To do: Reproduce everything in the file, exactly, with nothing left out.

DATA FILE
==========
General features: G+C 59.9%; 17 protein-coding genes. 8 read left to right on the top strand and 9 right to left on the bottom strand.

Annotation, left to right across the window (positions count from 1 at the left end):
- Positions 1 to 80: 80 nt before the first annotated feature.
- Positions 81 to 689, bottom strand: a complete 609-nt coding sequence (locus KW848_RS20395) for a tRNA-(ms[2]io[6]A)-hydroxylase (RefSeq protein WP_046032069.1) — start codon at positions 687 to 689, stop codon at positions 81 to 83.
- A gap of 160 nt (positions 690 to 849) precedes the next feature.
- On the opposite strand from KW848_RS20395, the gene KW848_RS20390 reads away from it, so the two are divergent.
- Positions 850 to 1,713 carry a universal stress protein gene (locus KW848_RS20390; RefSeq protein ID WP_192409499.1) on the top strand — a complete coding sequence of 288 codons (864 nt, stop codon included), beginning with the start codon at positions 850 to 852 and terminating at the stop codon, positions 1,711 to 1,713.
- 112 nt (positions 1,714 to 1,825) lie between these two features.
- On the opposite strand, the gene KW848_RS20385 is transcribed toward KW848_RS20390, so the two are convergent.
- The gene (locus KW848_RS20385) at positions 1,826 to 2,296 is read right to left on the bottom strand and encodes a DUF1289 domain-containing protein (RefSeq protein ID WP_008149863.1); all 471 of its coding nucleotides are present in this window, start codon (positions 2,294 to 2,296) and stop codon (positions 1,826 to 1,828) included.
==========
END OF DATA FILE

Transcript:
General features: G+C 59.9%; 17 protein-coding genes. 8 read left to right on the top strand and 9 right to left on the bottom strand.

Annotation, left to right across the window (positions count from 1 at the left end):
- Positions 1 to 80: 80 nt before the first annotated feature.
- Positions 81 to 689, bottom strand: a complete 609-nt coding sequence (locus KW848_RS20395) for a tRNA-(ms[2]io[6]A)-hydroxylase (RefSeq protein WP_046032069.1) — start codon at positions 687 to 689, stop codon at positions 81 to 83.
- A gap of 160 nt (positions 690 to 849) precedes the next feature.
- On the opposite strand from KW848_RS20395, the gene KW848_RS20390 reads away from it, so the two are divergent.
- Positions 850 to 1,713 carry a universal stress protein gene (locus KW848_RS20390; RefSeq protein ID WP_192409499.1) on the top strand — a complete coding sequence of 288 codons (864 nt, stop codon included), beginning with the start codon at positions 850 to 852 and terminating at the stop codon, positions 1,711 to 1,713.
- 112 nt (positions 1,714 to 1,825) lie between these two features.
- On the opposite strand, the gene KW848_RS20385 is transcribed toward KW848_RS20390, so the two are convergent.
- The gene (locus KW848_RS20385) at positions 1,826 to 2,296 is read right to left on the bottom strand and encodes a DUF1289 domain-containing protein (RefSeq protein ID WP_008149863.1); all 471 of its coding nucleotides are present in this window, start codon (positions 2,294 to 2,296) and stop codon (positions 1,826 to 1,828) included.